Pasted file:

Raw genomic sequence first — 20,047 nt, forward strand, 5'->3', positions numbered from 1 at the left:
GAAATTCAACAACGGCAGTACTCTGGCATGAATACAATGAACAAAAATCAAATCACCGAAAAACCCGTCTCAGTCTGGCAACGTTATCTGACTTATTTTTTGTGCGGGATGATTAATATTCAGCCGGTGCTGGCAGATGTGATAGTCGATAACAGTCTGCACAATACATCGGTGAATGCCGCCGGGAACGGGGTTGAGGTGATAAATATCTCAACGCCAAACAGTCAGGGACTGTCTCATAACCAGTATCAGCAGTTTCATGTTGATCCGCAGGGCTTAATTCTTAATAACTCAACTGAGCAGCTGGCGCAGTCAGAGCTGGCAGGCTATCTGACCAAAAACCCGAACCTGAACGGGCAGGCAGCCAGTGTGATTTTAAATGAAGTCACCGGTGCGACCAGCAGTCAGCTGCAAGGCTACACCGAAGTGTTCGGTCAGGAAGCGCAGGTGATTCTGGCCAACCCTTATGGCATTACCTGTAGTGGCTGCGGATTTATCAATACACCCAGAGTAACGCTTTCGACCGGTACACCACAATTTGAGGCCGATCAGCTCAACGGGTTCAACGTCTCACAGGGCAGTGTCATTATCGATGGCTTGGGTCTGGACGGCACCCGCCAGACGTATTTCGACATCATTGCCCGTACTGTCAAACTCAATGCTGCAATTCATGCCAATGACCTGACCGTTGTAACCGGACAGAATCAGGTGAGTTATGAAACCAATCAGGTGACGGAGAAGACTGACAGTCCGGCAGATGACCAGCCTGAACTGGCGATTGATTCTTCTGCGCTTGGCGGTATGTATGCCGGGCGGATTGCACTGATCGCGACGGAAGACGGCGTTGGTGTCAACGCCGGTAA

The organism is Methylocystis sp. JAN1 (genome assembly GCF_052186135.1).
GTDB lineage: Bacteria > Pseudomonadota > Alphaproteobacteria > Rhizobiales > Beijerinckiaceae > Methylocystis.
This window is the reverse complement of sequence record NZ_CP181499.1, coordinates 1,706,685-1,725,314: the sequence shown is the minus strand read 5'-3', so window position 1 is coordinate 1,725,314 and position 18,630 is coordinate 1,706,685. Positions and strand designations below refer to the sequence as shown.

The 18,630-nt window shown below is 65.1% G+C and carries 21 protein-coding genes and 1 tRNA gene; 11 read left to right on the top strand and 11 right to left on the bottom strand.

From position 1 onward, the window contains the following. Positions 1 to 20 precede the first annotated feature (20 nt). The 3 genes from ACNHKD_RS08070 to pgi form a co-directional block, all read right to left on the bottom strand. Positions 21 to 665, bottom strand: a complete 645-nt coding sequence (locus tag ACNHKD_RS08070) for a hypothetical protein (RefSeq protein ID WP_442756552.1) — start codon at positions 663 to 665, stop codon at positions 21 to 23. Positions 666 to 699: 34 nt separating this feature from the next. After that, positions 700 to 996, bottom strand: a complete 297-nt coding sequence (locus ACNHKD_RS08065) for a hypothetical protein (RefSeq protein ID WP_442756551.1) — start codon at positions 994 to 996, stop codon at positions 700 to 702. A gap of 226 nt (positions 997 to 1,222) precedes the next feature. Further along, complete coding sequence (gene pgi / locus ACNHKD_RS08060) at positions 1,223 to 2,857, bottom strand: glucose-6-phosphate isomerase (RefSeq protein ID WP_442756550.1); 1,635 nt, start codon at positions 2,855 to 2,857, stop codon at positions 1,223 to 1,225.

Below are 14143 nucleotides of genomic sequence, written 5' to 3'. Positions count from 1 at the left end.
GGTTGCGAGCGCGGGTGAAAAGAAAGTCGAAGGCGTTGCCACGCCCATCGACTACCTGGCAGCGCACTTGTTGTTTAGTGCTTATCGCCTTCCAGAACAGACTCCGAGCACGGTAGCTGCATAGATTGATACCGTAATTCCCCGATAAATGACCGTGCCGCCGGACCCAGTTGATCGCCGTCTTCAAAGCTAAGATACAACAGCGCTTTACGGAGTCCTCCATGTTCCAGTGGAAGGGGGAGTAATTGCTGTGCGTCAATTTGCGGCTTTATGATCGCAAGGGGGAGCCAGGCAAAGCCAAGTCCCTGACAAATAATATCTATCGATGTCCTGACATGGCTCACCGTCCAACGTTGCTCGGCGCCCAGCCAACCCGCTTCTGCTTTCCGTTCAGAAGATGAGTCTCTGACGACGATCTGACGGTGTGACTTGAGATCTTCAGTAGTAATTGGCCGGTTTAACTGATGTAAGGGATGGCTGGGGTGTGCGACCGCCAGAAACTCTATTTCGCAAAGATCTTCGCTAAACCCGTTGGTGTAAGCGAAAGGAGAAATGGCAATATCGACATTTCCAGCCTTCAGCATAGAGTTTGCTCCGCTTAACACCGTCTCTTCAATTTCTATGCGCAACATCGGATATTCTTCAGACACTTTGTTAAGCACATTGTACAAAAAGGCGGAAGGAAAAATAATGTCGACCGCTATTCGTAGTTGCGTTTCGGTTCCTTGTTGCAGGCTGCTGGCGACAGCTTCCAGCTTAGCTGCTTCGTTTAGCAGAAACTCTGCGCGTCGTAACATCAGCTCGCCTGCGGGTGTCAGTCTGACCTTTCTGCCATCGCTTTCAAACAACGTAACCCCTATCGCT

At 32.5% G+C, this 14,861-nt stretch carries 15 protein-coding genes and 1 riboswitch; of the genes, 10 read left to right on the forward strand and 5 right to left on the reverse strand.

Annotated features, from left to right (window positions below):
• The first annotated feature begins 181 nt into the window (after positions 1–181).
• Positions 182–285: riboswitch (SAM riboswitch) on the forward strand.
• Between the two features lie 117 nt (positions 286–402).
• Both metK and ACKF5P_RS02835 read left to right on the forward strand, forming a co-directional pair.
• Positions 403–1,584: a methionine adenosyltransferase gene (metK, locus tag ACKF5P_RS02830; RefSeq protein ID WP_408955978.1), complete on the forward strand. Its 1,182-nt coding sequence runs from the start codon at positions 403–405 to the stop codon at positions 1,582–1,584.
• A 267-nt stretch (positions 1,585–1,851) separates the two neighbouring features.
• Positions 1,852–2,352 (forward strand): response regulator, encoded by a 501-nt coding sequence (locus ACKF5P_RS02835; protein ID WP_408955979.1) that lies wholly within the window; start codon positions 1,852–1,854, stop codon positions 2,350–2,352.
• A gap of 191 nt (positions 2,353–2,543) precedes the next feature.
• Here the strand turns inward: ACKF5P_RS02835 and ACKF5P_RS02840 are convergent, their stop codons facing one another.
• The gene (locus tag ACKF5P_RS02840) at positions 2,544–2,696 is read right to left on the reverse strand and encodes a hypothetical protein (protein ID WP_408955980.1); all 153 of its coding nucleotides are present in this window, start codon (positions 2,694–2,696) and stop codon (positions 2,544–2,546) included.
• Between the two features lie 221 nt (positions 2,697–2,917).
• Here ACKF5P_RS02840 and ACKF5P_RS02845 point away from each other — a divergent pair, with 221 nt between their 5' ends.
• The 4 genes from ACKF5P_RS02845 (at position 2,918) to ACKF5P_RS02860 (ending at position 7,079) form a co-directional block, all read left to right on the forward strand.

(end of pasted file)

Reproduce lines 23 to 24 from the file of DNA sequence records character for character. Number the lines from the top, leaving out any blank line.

• Here ACKF5P_RS02840 and ACKF5P_RS02845 point away from each other — a divergent pair, with 221 nt between their 5' ends.
• The 4 genes from ACKF5P_RS02845 (at position 2,918) to ACKF5P_RS02860 (ending at position 7,079) form a co-directional block, all read left to right on the forward strand.